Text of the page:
Electric heat tracing, heat tape or surface heating, is a system used to maintain or raise the temperature of pipes and vessels. Trace heating takes the form of an electrical heating element run in physical contact along the length of a pipe. The pipe must then be covered with thermal insulation to retain heat losses from the pipe. Heat generated by the element then maintains the temperature of the pipe. Trace heating may be used to protect pipes from freezing, to maintain a constant flow temperature in hot water systems, or to maintain process temperatures for piping that must transport substances that solidify at ambient temperatures. Electric trace heating cables are an alternative to steam trace heating where steam is not available or unwanted
The most common pipe trace heating applications include:
· Freeze protection
· Temperature maintenance
Other uses of trace heating cables include
· Ramp and stair snow / ice protection
· Gulley and roof snow / ice protection
· Under floor heating
· Door / frame interface ice protection
· Window de-misting
· Pond freeze protection
· Soil warming
· Anti- cavitations purpose
Every pipe or vessel is subject to heat loss when its temperature is greater than ambient temperature. Thermal insulation reduces the rate of heat loss but does not eliminate it. Trace heating maintains the temperature above freezing by balancing heat lost with heat supplied. Normally, a thermostat is used to energize when it measures temperature falling below a set temperature value - usually between 3°C and 5°C and often referred to as the 'set point'. The thermostat will de-energize the trace heating when it measures temperature rising past another set temperature value - usually 2°C higher than the set point value.
Placement of heat traces cable on roofs or in gutters to melt ice during winter months. When used in gutters the cable is not meant to keep the gutters free of ice or snow, but only to provide a free path for the melted water to get off the roof and down the downspout or drain piping.
Hot water service piping can also be traced, so that a circulating system is not needed to provide hot water at outlets. The combination of trace heating and the correct thermal insulation for the operating ambient temperature maintains a thermal balance where the heat output from the trace heating matches the heat loss from the pipe. Self-limiting or regulating heating tapes have been developed and are very successful in this application.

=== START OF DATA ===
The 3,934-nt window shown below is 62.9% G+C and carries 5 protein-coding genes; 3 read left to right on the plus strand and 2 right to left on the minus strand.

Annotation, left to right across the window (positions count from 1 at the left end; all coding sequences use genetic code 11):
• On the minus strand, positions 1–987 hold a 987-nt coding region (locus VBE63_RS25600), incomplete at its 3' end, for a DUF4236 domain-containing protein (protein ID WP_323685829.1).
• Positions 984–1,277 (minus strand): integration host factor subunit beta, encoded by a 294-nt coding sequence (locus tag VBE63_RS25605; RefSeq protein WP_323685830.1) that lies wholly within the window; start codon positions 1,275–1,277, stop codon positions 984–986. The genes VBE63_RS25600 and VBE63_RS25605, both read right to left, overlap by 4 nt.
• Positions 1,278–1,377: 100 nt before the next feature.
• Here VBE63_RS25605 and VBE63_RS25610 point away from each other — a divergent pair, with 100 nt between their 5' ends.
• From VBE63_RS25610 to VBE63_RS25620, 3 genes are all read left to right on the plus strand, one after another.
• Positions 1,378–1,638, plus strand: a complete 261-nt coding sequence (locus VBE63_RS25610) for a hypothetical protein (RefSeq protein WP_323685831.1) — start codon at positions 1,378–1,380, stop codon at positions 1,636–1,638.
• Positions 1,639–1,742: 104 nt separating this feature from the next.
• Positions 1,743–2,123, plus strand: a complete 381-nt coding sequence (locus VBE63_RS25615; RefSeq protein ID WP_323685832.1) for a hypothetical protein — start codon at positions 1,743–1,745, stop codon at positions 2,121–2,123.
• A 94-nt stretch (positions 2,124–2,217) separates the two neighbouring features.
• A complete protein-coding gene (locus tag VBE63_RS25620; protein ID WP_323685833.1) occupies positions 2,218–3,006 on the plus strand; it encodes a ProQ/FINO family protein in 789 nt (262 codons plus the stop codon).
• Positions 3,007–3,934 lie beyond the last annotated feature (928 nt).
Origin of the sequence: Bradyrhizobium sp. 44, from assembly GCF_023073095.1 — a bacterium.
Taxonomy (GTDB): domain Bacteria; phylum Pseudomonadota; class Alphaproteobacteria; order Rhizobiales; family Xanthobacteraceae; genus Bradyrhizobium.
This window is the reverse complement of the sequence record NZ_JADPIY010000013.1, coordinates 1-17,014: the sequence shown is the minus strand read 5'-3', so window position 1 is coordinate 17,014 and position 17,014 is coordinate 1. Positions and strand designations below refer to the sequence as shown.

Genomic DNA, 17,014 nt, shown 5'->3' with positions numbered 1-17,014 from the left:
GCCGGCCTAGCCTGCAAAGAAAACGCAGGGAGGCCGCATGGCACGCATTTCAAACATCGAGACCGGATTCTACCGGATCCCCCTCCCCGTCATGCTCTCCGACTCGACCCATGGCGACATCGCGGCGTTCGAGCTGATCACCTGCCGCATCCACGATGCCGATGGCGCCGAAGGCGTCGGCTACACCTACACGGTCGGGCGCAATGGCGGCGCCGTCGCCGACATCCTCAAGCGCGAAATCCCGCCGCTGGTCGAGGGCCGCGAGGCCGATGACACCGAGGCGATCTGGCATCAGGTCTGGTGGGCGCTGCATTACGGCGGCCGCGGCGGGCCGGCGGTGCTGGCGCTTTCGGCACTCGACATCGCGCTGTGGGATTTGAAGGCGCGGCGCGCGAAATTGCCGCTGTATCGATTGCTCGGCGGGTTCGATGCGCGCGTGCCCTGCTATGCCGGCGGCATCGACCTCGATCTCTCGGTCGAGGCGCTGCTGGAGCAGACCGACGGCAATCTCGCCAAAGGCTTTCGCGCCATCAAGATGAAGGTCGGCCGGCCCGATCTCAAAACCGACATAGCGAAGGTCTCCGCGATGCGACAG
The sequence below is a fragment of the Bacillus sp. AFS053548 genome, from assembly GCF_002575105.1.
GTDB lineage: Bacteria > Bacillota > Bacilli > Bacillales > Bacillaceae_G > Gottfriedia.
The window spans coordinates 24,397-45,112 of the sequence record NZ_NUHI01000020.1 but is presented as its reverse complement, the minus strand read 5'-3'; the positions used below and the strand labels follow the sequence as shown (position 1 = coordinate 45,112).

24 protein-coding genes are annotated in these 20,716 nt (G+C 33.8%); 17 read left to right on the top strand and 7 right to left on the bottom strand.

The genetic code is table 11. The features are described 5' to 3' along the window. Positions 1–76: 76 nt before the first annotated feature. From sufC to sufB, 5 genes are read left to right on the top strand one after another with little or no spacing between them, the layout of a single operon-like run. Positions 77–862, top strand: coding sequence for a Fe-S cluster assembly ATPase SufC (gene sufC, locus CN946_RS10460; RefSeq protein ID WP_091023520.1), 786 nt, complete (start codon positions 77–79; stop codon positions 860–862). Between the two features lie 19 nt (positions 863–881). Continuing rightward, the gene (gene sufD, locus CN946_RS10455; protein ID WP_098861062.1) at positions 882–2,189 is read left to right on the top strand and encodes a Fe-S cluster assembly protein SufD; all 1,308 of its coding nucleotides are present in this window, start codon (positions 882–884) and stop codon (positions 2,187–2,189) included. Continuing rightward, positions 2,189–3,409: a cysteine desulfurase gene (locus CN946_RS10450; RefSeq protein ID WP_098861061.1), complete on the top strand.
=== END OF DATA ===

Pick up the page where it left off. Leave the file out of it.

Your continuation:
A similar principle can be applied to process piping carrying fluids which may congeal at low temperatures, for example, tars or molten sulfur. Hit-temperature trace heating elements can prevent blockage of pipes.
Industrial applications for trace heating range from chemical industry, oil refineries, nuclear power plants, food factories. For example, wax is a material which starts to solidify below 70 °C which is usually far above the temperature of the surrounding air. Therefore the pipeline must be provided with an external source of heat to prevent the pipe and the material inside it from cooling down. Trace heating can also be done with steam, but this requires a source of steam and may be inconvenient to install and operate.
In laboratories, researchers working in the field of materials science use trace heating to heat a sample isotropic ally. They may use trace heating in conjunction with , so as to control the heat energy delivered. This is an effective means of slowly heating an object to measure thermodynamic properties such as thermal expansion.